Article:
A career in education covers the gamut of teaching and administrative positions in schools ranging from pre-K to university levels.
Most states require a minimum of a bachelor’s degree in education to become a certified or licensed teacher. A master’s degree is usually needed to become a school administrator, counselor, or to teach at a community college. Those who wish to teach in four-year colleges and universities typically require a doctorate degree.
Job opportunities in education and related professions are projected to grow at 5% during the 2020s, faster than the average of all occupations.
Those pursuing a Bachelor of Education will study various theories on how best to learn, and delve into the social, cultural, environmental, and psychological factors that influence student learning. Master’s degrees and doctorate degrees in education offer more specialized programs.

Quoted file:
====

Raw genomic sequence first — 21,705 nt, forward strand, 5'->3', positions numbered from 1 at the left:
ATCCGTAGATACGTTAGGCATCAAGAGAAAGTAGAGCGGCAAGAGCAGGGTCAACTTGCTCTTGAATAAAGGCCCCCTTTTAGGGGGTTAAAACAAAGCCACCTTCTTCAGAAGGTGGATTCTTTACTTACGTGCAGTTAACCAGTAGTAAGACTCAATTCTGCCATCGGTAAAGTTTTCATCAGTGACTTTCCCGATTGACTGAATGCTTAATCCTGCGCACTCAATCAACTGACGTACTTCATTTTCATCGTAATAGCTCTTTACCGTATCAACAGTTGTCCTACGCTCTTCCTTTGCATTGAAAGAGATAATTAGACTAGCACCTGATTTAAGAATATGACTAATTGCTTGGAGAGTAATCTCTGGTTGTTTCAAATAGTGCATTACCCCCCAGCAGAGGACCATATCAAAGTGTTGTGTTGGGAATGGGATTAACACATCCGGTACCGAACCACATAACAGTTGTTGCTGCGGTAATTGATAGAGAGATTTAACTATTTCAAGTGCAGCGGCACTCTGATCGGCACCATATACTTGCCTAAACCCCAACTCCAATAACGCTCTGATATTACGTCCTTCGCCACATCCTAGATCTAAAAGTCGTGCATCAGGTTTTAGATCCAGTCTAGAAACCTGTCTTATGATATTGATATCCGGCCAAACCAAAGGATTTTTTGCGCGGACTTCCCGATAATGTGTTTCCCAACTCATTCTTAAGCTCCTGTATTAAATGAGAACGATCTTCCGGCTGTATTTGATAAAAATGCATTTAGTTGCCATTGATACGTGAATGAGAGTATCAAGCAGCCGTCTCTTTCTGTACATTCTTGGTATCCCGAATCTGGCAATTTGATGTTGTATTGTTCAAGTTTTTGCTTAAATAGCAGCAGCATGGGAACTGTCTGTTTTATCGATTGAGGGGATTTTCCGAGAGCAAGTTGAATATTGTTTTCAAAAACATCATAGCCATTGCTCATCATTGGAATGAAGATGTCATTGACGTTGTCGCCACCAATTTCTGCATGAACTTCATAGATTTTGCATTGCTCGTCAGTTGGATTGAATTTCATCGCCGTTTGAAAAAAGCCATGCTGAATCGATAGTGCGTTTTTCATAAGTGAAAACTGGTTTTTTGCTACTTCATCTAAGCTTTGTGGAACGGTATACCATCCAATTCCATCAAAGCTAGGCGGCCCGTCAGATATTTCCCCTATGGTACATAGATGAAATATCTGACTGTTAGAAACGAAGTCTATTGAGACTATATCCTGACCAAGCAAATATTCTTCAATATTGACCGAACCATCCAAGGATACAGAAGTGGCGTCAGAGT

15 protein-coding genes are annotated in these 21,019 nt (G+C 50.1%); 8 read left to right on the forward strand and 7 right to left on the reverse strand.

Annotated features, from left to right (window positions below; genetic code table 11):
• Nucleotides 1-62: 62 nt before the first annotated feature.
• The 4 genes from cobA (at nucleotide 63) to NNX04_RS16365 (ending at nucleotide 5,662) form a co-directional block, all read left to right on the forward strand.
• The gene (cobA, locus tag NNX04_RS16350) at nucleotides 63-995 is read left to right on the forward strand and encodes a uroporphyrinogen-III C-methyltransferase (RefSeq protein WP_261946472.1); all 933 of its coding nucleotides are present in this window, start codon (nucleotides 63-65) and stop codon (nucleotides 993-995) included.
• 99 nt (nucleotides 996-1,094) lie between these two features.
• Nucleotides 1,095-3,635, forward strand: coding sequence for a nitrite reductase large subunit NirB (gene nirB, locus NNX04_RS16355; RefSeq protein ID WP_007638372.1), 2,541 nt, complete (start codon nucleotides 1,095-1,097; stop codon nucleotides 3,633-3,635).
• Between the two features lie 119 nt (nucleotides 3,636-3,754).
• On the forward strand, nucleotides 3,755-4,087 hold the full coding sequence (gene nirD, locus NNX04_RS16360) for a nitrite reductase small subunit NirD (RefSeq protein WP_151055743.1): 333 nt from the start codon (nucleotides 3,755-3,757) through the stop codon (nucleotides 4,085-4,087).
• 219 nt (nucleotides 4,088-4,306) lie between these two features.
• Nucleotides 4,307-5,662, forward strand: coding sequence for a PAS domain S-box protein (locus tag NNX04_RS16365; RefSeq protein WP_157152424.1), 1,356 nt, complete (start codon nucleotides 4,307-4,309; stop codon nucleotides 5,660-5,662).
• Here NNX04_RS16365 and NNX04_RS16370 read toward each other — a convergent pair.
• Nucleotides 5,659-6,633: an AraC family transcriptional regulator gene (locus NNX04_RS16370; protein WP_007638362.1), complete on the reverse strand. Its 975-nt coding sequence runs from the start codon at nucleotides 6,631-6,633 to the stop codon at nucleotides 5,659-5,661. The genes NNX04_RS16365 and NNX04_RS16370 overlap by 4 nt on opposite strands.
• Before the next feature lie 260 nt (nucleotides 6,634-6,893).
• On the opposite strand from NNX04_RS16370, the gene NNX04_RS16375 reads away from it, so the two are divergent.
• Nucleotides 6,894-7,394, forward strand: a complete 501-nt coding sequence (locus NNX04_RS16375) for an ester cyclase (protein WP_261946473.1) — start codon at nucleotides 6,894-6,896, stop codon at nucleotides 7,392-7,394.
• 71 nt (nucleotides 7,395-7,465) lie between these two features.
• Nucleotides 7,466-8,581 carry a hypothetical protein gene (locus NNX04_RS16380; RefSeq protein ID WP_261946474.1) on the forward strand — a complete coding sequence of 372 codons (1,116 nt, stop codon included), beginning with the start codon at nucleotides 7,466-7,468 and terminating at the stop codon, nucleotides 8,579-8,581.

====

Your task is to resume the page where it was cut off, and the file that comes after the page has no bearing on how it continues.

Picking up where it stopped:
What You Can Earn
$60,000 – $100,000: According to U.S. Bureau of Labor Statistics, median salaries are in the low $60,000s for K-12 teachers; $80,790 for postsecondary teachers; and $98,490 for elementary, middle school, and high school principals.
What to Set Your Sights On
Begin as a teacher and move into an administrative position, such as school principal, or consider teaching in a postsecondary setting to achieve higher earnings.
The Origins of Education
Many credit Confucius (561 B.C.) as the first private teacher, though the Greeks are the first to have formalized the idea of teaching in a classroom-like setting.
A Day in the Life of an Educator
Whether you’re a teacher, professor, or administrator, every day is focused on doing what’s best for students to facilitate their growth and learning.
The Noblest Profession
Teaching is often called “the noblest profession,” since those who practice it selflessly share their knowledge to lead students toward a better future.